Reaping the dividends of research: how evaluating international research and innovation partnerships can support sustainable development

Be it for the contribution to global health, climate resilience or education: investing in research and innovation is an appealing option for donors looking to promote sustainable development.

But it can be tricky to assess just how well this investment performed and how successful it was. The full benefits of research and innovation often take a long time to materialise – sometimes long after a project is over – and can be hard to quantify.

At the same time, there is value in the knowledge gained. Just like other public goods, it helps other academics and businesses to find solutions to development challenges in different contexts. And we must learn from past undertakings to inform future programmes. In this blog, Marco Antonielli, Principal in our Monitoring, Evaluation, Research & Learning practice, reflects on the question: how can we learn from research and innovation programming in a development aid context?

In 2020-21, I worked on the endline evaluation of the Newton Fund for international research and innovation partnerships. Over the course of the 7-year programme – which was managed by the Department for Business, Energy and Industrial Strategy (BEIS) and worth over £585 million – the Fund supported 18 countries with 2,000 overseas partners in over 5,400 grant-assisted projects. It generated over 5,700 research publications between 2014-21.

My team and I at Tetra Tech evaluated how – and to what extent – the Fund delivered its goal of developing equitable science and innovation partnerships in the 18 partner countries to promote their economic, sustainable development and social welfare.

This experience showed us that evaluating aid funding in regard to research and innovation requires two important shifts in the evaluation practice and in the way the funding is managed.

1. Evaluation methods need to be combined and flexed under an overarching theory-based approach.

Every investment and research programme requires an explicit theory that outlines how it will deliver on the changes we aim to achieve – not just for evaluation purposes. It also helps stakeholders – funders, delivery partners, researchers – understand and demonstrate the progress made towards final impacts, which usually coincide with sustainable development and people’s welfare. As it turned out, consulting stakeholders to produce a Theory of Change was more important than the final product itself while identifying the nature and sequencing of results set the stage for diversifying our evaluation methods.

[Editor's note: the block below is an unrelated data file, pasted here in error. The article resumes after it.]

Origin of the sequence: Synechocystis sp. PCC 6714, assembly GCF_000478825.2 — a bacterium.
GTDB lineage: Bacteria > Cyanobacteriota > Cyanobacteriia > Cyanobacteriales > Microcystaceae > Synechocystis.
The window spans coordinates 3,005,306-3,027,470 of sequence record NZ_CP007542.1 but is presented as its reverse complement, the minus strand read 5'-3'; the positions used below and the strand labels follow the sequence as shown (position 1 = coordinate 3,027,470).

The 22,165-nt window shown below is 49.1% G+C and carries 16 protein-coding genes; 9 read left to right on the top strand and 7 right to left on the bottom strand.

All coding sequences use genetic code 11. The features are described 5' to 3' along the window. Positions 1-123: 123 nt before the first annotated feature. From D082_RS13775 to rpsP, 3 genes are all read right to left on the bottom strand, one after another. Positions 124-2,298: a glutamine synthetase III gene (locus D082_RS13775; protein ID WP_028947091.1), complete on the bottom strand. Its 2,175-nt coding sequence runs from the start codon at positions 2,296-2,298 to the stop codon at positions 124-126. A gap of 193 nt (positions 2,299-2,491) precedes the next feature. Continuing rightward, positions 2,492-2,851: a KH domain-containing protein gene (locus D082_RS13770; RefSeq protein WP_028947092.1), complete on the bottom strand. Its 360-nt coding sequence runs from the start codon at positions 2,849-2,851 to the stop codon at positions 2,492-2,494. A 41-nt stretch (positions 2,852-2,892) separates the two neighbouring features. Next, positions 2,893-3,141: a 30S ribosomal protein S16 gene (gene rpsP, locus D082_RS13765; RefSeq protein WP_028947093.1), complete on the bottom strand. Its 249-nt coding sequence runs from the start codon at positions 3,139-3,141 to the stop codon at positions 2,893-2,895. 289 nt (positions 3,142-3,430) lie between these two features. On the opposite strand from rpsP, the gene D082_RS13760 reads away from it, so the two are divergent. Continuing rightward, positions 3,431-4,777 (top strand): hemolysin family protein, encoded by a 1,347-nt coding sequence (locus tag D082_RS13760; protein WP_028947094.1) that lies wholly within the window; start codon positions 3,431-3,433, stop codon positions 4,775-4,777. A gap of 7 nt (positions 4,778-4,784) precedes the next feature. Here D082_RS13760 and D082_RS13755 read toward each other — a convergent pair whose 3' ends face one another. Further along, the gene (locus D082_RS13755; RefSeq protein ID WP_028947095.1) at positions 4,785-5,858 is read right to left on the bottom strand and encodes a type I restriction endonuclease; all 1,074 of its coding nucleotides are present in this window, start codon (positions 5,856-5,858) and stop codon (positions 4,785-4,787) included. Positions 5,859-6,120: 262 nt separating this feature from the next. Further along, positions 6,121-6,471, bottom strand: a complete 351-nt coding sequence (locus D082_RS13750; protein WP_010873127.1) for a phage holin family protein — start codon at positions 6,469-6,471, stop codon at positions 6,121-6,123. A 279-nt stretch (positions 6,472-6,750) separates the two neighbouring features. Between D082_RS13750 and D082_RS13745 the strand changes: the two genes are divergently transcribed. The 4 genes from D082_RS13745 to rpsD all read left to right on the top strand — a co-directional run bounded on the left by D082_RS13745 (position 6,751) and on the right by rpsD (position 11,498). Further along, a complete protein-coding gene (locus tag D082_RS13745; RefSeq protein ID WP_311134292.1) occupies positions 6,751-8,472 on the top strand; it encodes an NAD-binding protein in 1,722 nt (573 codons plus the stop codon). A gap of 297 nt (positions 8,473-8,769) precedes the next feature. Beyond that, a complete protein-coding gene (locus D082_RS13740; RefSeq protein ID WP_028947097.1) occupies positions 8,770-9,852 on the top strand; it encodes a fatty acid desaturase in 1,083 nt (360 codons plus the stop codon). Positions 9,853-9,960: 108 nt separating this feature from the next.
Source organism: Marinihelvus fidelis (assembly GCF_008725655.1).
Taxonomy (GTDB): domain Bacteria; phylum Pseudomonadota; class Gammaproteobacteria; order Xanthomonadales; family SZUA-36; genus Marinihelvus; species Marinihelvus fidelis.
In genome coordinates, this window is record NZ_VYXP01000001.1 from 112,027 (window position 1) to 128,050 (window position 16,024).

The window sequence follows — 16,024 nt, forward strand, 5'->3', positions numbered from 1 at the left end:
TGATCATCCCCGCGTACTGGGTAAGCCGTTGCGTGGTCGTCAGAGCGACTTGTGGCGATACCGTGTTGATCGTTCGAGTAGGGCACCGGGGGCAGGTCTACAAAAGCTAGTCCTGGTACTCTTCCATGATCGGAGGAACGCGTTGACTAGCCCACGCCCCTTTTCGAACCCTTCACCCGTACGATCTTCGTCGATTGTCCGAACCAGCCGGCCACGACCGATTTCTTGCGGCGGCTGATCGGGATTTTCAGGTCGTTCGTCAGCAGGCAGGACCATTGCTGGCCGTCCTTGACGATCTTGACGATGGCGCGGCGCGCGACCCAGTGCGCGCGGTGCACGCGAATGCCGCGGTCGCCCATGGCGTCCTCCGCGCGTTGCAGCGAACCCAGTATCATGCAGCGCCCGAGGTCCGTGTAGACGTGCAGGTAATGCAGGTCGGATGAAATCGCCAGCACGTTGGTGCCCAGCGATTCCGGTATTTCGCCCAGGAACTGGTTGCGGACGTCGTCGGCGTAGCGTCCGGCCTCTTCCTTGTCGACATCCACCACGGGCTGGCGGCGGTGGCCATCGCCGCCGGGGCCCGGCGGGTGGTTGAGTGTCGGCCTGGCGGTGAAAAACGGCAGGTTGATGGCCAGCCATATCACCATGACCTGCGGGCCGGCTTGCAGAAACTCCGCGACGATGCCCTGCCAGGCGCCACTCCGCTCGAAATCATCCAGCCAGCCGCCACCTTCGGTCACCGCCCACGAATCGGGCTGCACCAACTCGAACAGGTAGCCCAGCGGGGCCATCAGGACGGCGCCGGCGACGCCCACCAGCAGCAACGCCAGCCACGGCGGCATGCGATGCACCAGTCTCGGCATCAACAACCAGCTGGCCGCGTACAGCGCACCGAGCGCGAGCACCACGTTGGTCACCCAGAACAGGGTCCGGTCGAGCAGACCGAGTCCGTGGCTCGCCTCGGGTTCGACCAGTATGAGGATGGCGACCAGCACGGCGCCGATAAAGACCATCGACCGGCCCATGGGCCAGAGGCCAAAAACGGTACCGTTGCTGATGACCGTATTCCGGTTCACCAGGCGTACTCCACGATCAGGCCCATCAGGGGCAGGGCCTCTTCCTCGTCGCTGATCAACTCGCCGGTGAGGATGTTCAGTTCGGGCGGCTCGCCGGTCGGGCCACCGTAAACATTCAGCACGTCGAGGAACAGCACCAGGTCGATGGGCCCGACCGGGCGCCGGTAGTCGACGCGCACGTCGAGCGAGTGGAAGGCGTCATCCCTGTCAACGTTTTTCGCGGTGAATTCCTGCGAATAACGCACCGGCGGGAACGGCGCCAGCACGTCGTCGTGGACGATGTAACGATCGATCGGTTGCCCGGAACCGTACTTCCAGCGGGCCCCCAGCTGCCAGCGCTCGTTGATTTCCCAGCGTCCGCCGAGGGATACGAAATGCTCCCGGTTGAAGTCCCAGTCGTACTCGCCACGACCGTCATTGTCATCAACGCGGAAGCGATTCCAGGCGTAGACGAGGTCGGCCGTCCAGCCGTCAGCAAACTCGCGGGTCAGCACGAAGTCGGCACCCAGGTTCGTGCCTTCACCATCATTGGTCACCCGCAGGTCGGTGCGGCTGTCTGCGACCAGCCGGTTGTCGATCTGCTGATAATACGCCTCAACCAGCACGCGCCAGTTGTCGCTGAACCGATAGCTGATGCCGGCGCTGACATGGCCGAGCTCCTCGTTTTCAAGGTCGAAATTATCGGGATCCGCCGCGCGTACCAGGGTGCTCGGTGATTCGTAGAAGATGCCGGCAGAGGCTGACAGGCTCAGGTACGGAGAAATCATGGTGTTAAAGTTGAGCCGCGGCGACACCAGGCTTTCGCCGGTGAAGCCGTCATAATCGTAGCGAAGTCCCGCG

The combination of different evaluation methods also allowed us to examine different questions. In addition to more traditional evaluation methods, we also used formative and process evaluation methods, for example, to assess value for money of projects. Exploratory methods, where outcomes were not well defined or understood, helped us evaluate the Fund’s benefits to the UK as the donor country. Through this mixture of methods, we were better able to identify and describe the multi-faceted results of the Fund’s activities and uncover stronger evidence of the varied relationships between research and innovation and sustainable development.

2. The criteria of research excellence need to be re-aligned with the purpose of research and innovation in an aid context.

Where judged on scientific values, research excellence is typically defined through peer reviews, citation counts, number of patents or spin-offs. However, in the world of sustainable development, research excellence is more concerned about the translation of research outputs into real-world applications as well as the interactions between an innovation and its socio-economic environment. Drawing from this insight, we closely examined whether research findings were properly communicated to a relevant audience and whether they were likely to influence policy and practice.

Our own evaluation therefore focussed on newly formed research partnerships. Since they need more time to deliver, we assessed how financially sustainable they were beyond the project lifecycle. We also looked at the Fund’s strategic direction from the perspective of sustainable development impacts to find out how a Fund’s portfolio of projects might achieve more than the sum of the parts.

Sure, research and innovation programmes pose distinct challenges for managers and us evaluators alike. But assessing and learning from performance is – and remains – the most important step to helping reap their full dividends. It only takes a little…well, research and innovation.